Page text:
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Catastrophes and Prehistory

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Author Topic: Catastrophes and Prehistory  (Read 6405 times)
Troy Exeter
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Posts: 2113

« on: March 18, 2007, 09:05:42 pm »

Antarctic ice sheet key to sudden sea level rise
Researchers show Antarctic ice sheets may not be as stable as previously thought. by Janet Wong

March 28, 2002 -- Physicists from Canada, the United States and Britain have concluded that a massive and unusually abrupt rise in sea level about 14,000 years ago was caused by the partial collapse of ice sheets in Antarctica, solving a mystery scientists have been heatedly debating for more than a decade.
Near the end of the last Ice Age, the Earth's sea level abruptly rose over 20 metres - four times faster than usual for that time period and at least 20 times faster than sea levels are rising now, report geophysicists Jerry Mitrovica of the University of Toronto, Peter Clark of Oregon State University , Glenn Milne of the University of Durham in the U.K. and Mark Tamisiea, a post-doctoral fellow at U of T, in the March 29 issue of Science .
The cause of this event - called the global meltwater pulse 1A, first identified in 1989 - has been unknown until now. The scientists say their research not only pinpoints the source of the meltwater pulse as coming from West Antarctica. It also makes the case that significant climatic events can occur very rapidly and unpredictably.

Ancient Mangrove Forests Found Under Reef

North Queensland marine researchers have opened a window into the past by exposing ancient mangrove forests entombed beneath the Great Barrier Reef.
Dr Dan Alongi from the Australian Institute of Marine Science says they have unearthed 9,000-year-old mangroves in old river channels that were swamped when sea levels rose after the last ice age.
He says the relic mangroves show an abrupt rise in the sea level, 20 times faster than previously thought.
"Material was very much intact, it didn't even have time to fully decompose when it was buried, so it does tell us that when climate change happened at least when it happened in the past it was comparatively quick," he said.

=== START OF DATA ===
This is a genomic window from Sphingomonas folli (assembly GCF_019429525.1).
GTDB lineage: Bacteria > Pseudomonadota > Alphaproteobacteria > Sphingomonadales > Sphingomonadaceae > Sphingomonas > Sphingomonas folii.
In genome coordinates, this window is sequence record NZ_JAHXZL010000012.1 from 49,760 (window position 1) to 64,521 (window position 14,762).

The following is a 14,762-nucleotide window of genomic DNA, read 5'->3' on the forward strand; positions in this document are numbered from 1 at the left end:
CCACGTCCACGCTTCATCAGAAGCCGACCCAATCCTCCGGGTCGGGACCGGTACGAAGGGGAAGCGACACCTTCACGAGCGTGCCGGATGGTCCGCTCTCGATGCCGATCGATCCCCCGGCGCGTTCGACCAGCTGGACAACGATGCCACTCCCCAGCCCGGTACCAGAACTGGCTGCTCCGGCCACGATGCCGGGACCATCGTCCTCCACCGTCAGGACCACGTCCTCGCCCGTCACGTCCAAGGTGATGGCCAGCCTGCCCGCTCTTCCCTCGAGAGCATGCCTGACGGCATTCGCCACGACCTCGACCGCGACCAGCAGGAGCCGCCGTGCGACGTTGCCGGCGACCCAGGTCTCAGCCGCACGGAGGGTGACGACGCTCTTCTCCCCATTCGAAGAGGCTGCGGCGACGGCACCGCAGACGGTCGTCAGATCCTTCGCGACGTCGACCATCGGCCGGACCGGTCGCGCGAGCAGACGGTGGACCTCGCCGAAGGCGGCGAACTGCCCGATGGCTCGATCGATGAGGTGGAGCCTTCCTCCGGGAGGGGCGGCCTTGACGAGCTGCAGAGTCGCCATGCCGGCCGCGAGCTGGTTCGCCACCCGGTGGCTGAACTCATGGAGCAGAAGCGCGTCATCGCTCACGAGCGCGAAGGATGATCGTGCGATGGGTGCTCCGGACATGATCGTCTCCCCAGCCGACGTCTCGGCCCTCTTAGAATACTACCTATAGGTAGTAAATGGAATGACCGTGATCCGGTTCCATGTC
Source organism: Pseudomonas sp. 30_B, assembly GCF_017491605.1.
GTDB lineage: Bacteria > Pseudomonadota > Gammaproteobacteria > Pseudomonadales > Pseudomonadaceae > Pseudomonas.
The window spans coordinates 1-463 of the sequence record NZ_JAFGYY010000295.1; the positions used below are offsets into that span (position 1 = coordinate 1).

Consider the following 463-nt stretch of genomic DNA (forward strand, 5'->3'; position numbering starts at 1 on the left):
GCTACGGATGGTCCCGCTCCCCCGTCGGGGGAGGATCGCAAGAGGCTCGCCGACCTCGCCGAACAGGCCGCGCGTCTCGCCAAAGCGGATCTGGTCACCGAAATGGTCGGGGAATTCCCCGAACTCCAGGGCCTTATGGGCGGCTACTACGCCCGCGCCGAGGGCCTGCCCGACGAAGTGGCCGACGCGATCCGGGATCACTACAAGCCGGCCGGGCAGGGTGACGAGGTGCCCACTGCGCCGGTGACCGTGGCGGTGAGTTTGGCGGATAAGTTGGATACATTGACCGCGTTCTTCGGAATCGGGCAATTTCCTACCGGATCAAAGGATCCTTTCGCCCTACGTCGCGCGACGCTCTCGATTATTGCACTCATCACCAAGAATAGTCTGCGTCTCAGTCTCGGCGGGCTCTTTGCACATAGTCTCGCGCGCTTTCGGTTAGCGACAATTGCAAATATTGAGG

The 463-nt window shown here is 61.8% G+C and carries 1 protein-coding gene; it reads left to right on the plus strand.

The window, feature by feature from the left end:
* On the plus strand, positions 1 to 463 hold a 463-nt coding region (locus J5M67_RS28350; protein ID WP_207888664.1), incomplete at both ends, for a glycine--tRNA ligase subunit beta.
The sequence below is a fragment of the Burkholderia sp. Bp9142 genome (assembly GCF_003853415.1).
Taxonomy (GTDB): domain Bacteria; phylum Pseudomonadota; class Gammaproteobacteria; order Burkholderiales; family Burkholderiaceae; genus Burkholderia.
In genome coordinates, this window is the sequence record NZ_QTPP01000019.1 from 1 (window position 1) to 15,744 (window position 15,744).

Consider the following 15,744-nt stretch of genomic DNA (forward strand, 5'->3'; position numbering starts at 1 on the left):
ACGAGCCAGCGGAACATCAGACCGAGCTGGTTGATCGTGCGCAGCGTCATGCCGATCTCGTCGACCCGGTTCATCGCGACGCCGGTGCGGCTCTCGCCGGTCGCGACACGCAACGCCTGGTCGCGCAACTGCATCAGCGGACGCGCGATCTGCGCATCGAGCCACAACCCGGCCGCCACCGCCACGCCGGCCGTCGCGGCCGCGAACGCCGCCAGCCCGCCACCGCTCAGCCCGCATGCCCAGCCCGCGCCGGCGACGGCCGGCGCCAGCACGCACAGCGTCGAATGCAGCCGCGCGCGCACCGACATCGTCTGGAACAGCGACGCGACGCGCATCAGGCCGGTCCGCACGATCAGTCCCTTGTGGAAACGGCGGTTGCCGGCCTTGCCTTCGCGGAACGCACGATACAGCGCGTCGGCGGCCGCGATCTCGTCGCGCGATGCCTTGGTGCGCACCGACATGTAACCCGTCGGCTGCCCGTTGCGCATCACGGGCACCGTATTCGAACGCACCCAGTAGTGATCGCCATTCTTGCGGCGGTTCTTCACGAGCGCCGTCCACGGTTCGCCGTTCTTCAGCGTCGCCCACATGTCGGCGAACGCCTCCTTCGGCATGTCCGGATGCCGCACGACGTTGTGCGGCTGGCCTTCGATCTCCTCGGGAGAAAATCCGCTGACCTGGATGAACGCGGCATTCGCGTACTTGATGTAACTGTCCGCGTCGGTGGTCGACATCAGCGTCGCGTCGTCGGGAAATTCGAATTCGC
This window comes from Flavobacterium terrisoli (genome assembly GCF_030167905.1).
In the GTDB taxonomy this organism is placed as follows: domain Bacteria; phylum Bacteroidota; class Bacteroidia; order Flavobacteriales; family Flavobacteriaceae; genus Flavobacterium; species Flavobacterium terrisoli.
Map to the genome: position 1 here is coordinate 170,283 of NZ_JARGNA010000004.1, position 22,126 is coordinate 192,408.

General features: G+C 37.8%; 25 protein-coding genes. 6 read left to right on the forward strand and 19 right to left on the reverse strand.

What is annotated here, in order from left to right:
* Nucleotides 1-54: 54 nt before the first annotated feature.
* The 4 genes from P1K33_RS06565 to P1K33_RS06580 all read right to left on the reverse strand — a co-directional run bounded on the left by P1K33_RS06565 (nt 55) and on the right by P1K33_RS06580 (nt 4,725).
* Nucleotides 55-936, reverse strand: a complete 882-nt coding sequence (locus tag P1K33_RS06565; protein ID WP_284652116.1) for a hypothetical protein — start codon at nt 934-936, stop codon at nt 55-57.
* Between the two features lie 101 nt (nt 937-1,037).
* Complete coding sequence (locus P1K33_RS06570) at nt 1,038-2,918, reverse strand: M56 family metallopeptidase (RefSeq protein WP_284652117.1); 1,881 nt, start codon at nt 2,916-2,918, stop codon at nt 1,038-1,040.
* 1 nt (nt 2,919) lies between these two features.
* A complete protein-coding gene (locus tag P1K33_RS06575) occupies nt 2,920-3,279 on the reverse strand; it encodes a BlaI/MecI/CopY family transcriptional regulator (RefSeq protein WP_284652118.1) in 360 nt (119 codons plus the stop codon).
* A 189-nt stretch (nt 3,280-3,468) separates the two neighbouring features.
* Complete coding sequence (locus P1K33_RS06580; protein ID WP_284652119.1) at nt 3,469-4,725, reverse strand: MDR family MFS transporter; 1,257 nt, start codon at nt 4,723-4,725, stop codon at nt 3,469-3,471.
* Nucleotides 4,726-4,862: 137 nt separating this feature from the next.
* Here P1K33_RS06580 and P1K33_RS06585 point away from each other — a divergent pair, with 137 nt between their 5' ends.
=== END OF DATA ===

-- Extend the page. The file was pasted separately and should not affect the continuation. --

A cold event 8,200 years ago

Nature 22 July 1999

A cold event occurred between 8,400 and 8,000 years ago which affected Europe, North Africa and North America causing significant climate changes. It is believed to have been triggered by global warming which caused a catastrophic drainage of the Laurentide lakes in Canada.
This cooling event was forced by a massive outflow of fresh water from the Hudson Strait. The glacial lakes Agassiz and Ojibway were originally dammed by a remnant of the Laurentide ice sheet and drained catastrophically 8,470 calendar years ago. The sudden increase in freshwater, reduced sea surface salinity and altered ocean circulation, thereby initiating the most abrupt and widespread cold event to have occurred in the past 10,000 years.

Antarctic mud reveals ancient evidence of global climate change

By Mark Shwartz

In 1998, ODP scientists extracted a 150-foot-long sediment core from the muddy bottom of the Palmer Deep - a submerged section of the continental shelf along the west Antarctic Peninsula about 3,000 feet below sea level. The sediment sample was loaded with the shells of microscopic creatures called diatoms dating back some 10,000 years to the beginning of the Holocene - the most recent geologic epoch.
"The Antarctic Peninsula is an ideal region to investigate climate change at decadal to millennial time scales due to its location in one of the Earth's most dynamic climate systems," noted Dunbar. "The ODP sample gives us the first continuous, high-resolution Holocene sediment record from the Antarctic continental margin."
The sediment sample revealed higher concentrations of diatom shells during the mid-Holocene, roughly 5,500 to 7,000 years ago, which indicates that the waters surrounding the Antarctic Peninsula were more biologically productive then. According to Dunbar, higher productivity suggests that sea ice was less abundant during the mid-Holocene - a further indication that temperatures were higher. 
"We think it was quite a bit warmer then," he observed, noting that geochemical analysis of the sediment also revealed higher levels of nitrogen during the mid-Holocene. "Warmer temperatures appear to have produced freshwater streams that fed nitrogen and other nutrients into coastal waters," he explained.
During this warm period, sea levels rose from approximately 10m below the present sea level to approximately 1.7m higher than present day levels.
Legends around the Caribbean tell of a heavy rain falling for many days and many were drowned. It was this deluge that separated their islands from the mainland.
Little by little subsequent tempests submerged the lands of the Bahamas, separating the people from one another by arms of the sea.

Future studies of archaeological remains on the Bahama Banks will most likely prove that this strategically placed large island at the end of the Northern Equatorial current and at the beginning of the Gulf Stream was not only the homeland of Many American tribes, but was also the homeland of many European tribes such as the Basques and Celts.
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